Did you know that over 18% of all home listings had a price drop in August?
When homebuying costs are high, many home buyers’ first move is to look for a lower priced home or submit an offer below listing price to save some money.
However, when you really dive into the numbers, asking for seller credits instead of a price reduction and using those funds to lower the interest rate for the first few years of the buyer’s mortgage has a MUCH larger impact on improving home affordability and reducing their monthly mortgage payment.
Take a look at the example below showing what the savings could look like between a price-reduction strategy and a seller-paid rate buydown strategy today:
The seller-paid rate buydown strategy is the clear winner here. Not only does it benefit the buyer by decreasing the rate and monthly payment, but it also helps the seller keep some money in their pocket compared to a price reduction.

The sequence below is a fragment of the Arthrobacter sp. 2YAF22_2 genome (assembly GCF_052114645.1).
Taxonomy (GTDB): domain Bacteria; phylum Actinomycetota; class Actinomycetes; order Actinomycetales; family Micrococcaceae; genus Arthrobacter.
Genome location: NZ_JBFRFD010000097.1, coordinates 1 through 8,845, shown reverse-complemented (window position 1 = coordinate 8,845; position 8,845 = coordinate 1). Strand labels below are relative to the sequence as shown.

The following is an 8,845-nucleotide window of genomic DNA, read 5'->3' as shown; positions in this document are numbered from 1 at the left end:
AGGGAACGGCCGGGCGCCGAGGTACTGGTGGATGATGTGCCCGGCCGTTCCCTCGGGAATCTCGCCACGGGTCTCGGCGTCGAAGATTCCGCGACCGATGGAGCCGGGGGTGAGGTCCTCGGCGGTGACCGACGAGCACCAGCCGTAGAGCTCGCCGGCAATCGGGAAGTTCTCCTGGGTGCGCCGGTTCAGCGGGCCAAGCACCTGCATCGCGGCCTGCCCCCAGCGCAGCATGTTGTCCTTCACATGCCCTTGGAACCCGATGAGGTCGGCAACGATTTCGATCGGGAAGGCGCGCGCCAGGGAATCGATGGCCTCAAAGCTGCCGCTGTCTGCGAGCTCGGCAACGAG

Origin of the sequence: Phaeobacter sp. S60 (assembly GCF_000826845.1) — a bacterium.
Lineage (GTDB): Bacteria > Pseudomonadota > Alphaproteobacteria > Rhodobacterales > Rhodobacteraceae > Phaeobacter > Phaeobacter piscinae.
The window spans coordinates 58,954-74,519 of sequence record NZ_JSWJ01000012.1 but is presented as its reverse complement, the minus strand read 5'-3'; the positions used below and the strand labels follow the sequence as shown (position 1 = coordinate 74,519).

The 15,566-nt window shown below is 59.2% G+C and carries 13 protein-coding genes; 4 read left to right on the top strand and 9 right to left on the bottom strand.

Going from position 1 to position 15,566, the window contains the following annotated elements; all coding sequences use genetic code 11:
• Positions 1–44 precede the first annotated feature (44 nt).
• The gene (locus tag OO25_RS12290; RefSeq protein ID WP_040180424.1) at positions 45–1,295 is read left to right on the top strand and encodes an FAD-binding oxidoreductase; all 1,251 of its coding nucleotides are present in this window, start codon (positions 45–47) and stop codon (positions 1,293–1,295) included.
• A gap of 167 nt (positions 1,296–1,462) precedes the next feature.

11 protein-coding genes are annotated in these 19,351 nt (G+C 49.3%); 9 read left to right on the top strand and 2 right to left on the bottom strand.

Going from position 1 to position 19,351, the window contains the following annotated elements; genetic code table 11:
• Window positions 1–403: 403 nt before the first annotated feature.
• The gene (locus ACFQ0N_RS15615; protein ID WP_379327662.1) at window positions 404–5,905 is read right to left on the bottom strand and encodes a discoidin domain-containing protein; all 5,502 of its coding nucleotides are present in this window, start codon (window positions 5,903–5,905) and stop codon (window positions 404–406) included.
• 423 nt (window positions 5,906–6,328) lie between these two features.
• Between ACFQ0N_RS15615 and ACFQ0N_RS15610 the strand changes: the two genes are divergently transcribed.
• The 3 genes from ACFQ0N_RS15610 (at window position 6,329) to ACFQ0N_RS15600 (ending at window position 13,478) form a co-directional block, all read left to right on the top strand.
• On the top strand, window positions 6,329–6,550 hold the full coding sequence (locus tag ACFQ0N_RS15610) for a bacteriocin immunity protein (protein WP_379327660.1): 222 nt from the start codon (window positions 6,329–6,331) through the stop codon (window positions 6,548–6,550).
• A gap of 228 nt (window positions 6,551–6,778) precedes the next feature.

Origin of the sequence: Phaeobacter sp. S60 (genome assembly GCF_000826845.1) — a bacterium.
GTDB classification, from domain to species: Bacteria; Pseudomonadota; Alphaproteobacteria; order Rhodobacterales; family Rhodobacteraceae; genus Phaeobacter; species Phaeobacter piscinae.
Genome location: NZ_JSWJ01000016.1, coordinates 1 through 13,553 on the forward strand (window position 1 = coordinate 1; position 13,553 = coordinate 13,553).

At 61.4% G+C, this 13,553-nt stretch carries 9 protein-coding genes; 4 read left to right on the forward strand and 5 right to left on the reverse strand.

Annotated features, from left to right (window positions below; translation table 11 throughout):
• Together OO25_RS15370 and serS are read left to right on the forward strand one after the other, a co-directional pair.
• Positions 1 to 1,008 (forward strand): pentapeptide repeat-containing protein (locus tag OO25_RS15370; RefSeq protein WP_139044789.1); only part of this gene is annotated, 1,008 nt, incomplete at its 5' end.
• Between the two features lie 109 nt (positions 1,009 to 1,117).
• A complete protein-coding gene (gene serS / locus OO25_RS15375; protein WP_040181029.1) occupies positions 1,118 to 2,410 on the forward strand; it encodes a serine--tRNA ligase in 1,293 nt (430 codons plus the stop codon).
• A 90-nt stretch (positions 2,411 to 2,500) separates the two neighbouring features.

We are BIG fans of this strategy and its potential to save your clients money and help them make a new mortgage payment more manageable in this market!
If you have clients who are struggling to get their offers accepted or qualify for financing, I’d love to connect and show you how to use a seller-paid rate buydown strategy to close the deal.
All figures and rates shown in the examples above are for educational purposes only and do not reflect an official mortgage loan offer. Hypothetical interest rate includes 1.0 discount point (1% of the loan amount) paid at closing. Hypothetical APR reflects the effective cost of the loan on a yearly basis, taking into account such items as interest, most closing costs, discount points and loan origination fees.
All figures shown in the examples above are subject to change and may be subject to pricing add-ons related to property type, occupancy type, loan amount, loan-to-value ratio, credit score, refinance with cash out and other variables. Estimated cash needed to close may fluctuate based on individual borrowers’ circumstances and are subject to a full Underwriting review of supporting documentation.
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